Okay, confessional time! (Because all the cool bloggers are doing it...)
(I've bolded the ones I've done)
01. Bought everyone in the pub a drink
02. Swam with wild dolphins 03. Climbed a mountain
04. Taken a Ferrari for a test drive
05. Been inside the Great Pyramid 06. Held a tarantula.
07. Taken a candlelit bath with someone (nope, not yet, but that's a good idea...) 08. Said ‘I love you’ and meant it 09. Hugged a tree
10. Done a striptease
The BuyCostumes.com Presidential Mask Election Predictor notes that the candidate whose face sells more Halloween masks historically will win the election. Bush is ahead right now, which doesn't seem to be a good sign.
But then something occurred to me: Aren't people buying Bush masks not because they want him to win, but because the prospect of a second term is really fucking scary?
For the past three years, I've had my cell-phone service through Sprint. All the while, I've heard scores of Sprint-customer-service horror stories, but I figured they were either overreacting or that I led a charmed life, because I never had any problems. Pretty good network coverage, friendly phone reps, and even when I called with something weird they would handle it with cheery, efficient aplomb.
Sorry for the relative lack of writing (or my anti-Bush ranting, which is what usually passes for writing around these parts) lately. Linky goodness is about the best I can do, sometimes.
I moved this past weekend, and I've either been busy, exhausted, or without 'Net access. (People have been asking why I've been twitchy lately.) I'm writing this while poaching off a neighbor's Wi-Fi connection...hopefully I can re-establish my own soon.
But life is good -- my movers were great, I'm in a nicer apartment with a better location, and I have the best girlfriend in the world.
Actually, that's not quite right. It was more like "get-up-way-earlier-than-you're-used-to-and-go-all-the-way-to-freaking-Jamaica-and-wait-around-all-day" duty, but I doubt they'd get much of a crowd if they put that on the summons. (Plus, they would have had to use a much smaller typeface.)
I was kind of hoping I'd get picked for a jury, but as it turned out, they picked no one...called no names and empaneled no juries. New York was evidently seized today by a sudden spate of concord, goodwill, and amity. (Either that, or it was a warmish Friday during Rosh Hashanah and no one felt like being at the courthouse.)
It was pretty painless, actually -- the court officer in charge of the central jury room was very cool, with a dry, understated, witty sense of humor, which really got everyone in a good mood. (When they excused us at the end of the day, people were laughing, joking with each other, and saying "see you in six years!" It was the closest I've ever been to one of those "Metropolitan Diary" columns in the Times.) And they showed us fine cinematic entertainment! First up was a video, hosted by Ed Bradley and Diane Sawyer, about how juries were the best system around and so much better than trial by ordeal. (Though wouldn't you want to see, say, Martha Stewart bound and tossed in a pond to see if she sank and was therefore innocent? C'mon, admit it.) Then, after the 22-minute commercial for Our Jury System (tm), we were treated to "Sweet Home Alabama" , got a nice long lunch break, and then saw "Mr. Mom." Fortunately I had a book. A big long book. And I got through 138 pages of it, plus the Times and Daily News. And I didn't have to work today.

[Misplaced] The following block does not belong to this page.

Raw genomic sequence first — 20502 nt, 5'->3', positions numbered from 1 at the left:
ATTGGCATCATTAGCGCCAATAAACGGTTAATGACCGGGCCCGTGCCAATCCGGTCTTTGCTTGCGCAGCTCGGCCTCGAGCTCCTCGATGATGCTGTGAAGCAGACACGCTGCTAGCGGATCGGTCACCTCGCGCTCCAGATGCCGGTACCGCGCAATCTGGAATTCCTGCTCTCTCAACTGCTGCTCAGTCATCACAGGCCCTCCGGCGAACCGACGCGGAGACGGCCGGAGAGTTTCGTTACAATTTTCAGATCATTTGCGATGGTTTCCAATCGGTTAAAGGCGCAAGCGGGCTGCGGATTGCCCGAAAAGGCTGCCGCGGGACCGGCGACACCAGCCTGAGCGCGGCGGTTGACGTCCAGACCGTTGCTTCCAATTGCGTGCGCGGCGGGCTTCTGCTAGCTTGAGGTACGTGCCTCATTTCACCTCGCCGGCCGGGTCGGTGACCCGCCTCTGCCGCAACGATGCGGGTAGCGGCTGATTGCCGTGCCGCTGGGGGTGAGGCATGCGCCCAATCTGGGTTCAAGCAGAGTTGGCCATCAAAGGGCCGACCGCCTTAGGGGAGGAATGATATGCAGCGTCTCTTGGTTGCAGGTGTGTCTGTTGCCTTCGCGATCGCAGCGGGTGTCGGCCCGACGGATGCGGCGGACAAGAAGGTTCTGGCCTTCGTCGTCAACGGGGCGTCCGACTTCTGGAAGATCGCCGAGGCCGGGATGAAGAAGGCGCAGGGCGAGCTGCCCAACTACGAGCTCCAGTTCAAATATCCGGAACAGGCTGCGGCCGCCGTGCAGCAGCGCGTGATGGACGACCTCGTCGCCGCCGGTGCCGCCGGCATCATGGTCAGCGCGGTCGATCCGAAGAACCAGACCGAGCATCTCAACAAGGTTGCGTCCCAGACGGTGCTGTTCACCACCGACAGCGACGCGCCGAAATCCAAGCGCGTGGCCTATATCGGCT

So why do I have to wait six years to be called again? Heck, I'd do it every couple of weeks if I had the chance.
What we know for sure is that Bush began having problems flying in 1972; refused his physical; was grounded; disappeared for five months; probably disappeared for an entire year; failed to sign up with a unit in Boston for his final year of service; and got an honorable discharge anyway.
And he's never come clean about it. We don't need CBS's memos to remind us of that. We already knew it.
Incidentally, check out this interesting little nugget, stuffed at the bottom of a WaPo story on the CBS documents' origins:
In a related development, White House press secretary Scott McClellan hinted that more documents regarding Bush's National Guard service may soon be released. Asked whether officials in the White House have seen unreleased documents, McClellan called that "a very real possibility." Other officials with knowledge of the situation said more documents had indeed been uncovered and would be released in the coming days.
I'll be mighty interested in seeing what those documents say.
If it is demonstrated that profound behavioral problems marred Bush's wartime performance and even cut short his service, it could seriously challenge Bush's essential appeal as a military steward and guardian of societal values. It could also explain the incomplete, contradictory and shifting explanations provided by the Bush camp for the President's striking invisibility from the military during the final two years of his six-year military obligation. And it would explain the savagery and rapidity of the attack on the CBS documents.